In compliance with Presidential mandate NPA to Waive US$1.9M on Containers


The National Port Authority (NPA), in compliance with President Ellen Johnson Sirleaf’s mandate of waiving duty on containers that have stayed for 90 days and above, is to shortly announce waiving duties on containers in this category.

Mr. David F. Williams, managing director of NPA, indicates that effective February 10, 2016, the entity will commence announcement with details regarding the waived container listing, validation of consignees, clearing documents, custom payment, and terminal handling charges, which must be paid to APM Terminals.

According to him, the total of 332 containers has been identified to fall in the mandated category, which accumulates to about US$1.9 million to be waived.

Mr. Williams said the President saw the need to carry out the waiver due to the fact that the economy is under severe stress due to ‘exogenous’ factors primarily arising from falling prices of major commodities including rubber and iron ore on the international market.

He added that the Ebola virus disease also caused a decline in the economy, which the country is still striving to recover from.

“The intent also is to provide incentive to small businesses to continue to encourage them to help facilitate commerce in order to help stimulate the economy,” MD Williams added.

Furthermore, the MD indicated that the action will enhance port operational efficiency from the standpoint of congestion in the container yard, and thereby improve quick turnaround time of container traffic in and out of the port.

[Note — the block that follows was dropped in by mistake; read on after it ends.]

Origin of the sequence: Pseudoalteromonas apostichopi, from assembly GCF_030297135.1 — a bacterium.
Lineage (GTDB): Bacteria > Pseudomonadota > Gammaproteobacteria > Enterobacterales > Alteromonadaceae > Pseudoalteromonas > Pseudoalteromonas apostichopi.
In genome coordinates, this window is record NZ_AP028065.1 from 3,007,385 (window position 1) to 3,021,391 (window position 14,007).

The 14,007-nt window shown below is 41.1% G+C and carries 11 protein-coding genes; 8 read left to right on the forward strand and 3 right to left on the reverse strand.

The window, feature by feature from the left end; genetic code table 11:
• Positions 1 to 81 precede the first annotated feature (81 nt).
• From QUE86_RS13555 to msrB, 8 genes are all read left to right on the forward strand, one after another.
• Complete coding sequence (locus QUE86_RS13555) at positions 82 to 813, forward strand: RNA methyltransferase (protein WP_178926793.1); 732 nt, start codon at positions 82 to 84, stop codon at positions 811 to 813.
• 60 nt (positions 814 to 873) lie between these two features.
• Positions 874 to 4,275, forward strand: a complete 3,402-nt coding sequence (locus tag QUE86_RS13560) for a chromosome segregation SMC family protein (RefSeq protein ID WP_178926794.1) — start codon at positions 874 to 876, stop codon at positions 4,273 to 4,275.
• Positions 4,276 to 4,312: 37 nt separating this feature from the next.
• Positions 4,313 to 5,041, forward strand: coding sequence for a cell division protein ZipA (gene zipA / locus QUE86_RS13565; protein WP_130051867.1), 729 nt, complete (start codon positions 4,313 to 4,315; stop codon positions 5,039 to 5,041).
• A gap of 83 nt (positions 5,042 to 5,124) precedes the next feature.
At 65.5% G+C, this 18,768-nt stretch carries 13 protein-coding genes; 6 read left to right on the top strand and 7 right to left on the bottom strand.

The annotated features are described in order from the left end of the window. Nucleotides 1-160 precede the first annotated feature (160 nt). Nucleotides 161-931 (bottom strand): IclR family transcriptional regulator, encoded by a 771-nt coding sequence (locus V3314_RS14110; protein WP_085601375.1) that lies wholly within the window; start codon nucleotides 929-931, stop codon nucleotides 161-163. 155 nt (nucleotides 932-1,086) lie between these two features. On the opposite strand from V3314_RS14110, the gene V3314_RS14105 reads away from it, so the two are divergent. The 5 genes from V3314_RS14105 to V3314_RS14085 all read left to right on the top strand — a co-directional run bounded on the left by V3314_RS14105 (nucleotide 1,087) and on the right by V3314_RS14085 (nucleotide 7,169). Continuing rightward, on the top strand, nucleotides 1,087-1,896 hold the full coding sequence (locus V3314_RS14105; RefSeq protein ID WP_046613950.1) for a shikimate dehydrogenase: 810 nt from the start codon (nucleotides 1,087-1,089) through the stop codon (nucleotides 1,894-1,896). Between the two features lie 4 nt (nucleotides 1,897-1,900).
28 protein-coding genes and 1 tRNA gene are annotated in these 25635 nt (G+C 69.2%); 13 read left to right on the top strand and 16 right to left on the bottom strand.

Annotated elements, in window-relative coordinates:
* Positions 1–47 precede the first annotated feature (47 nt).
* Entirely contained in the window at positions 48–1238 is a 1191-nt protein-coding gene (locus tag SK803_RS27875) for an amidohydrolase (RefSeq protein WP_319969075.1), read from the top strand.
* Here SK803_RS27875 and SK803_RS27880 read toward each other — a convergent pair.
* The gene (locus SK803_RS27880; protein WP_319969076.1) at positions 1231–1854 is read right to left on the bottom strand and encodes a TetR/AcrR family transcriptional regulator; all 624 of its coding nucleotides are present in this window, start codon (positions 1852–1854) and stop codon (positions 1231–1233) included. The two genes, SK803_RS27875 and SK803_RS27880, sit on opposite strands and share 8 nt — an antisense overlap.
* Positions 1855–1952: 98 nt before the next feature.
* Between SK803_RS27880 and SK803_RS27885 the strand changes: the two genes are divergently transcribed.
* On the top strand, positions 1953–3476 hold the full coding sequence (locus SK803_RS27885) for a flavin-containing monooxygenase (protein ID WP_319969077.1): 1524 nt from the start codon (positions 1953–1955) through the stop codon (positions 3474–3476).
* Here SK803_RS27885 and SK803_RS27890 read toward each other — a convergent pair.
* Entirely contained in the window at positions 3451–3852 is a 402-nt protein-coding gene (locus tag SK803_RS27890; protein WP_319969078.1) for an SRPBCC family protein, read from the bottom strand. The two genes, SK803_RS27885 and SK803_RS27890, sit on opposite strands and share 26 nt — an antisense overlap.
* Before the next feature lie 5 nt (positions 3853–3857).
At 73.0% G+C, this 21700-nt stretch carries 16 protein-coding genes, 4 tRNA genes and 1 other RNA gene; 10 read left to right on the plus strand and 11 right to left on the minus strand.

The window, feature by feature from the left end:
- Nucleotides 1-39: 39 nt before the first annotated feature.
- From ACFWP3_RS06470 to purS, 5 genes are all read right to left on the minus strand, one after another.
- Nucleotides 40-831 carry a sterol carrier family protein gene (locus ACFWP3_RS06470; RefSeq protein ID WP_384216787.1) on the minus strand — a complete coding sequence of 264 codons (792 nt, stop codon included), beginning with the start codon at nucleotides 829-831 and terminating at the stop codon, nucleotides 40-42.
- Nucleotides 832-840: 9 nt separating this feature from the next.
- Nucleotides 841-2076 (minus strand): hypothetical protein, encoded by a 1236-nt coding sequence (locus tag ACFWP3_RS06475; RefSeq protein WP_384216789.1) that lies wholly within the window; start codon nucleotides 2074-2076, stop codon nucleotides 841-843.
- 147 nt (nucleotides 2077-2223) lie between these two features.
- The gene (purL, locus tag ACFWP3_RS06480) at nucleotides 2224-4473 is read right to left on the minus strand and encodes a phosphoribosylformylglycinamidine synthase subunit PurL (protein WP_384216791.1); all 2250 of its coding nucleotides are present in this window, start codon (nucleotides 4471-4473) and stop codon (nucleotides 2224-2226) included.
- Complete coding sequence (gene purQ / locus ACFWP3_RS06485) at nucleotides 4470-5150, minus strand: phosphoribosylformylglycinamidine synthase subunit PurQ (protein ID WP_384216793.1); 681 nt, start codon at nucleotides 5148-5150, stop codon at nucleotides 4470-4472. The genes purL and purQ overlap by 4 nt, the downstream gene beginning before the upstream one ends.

“We wish to express our gratitude to the President for her foresight in trying to bring relief to the Liberian people at this time of economic hardship. This will bring relief to most of our compatriots in the Diaspora, who shipped containers during the same time period,” he said.

Analyzing reasons for overstay of containers above 90 days and beyond the free time, Mr. Williams said, the NPA found out that: shippers receive payments from consignees and do not settle freight with shipping lines; shippers who took the responsibility on behalf of the consignees and consignees failed to make settlement to shippers; NGO (local) and humanitarian cargoes get assurances of duty free, and that process takes 2 to 3 months, causing containers to run into storage; and sometimes consignees lack understanding of the clearing process through customs, APM Terminals, and shipping lines, leading to accrual of storage charges.


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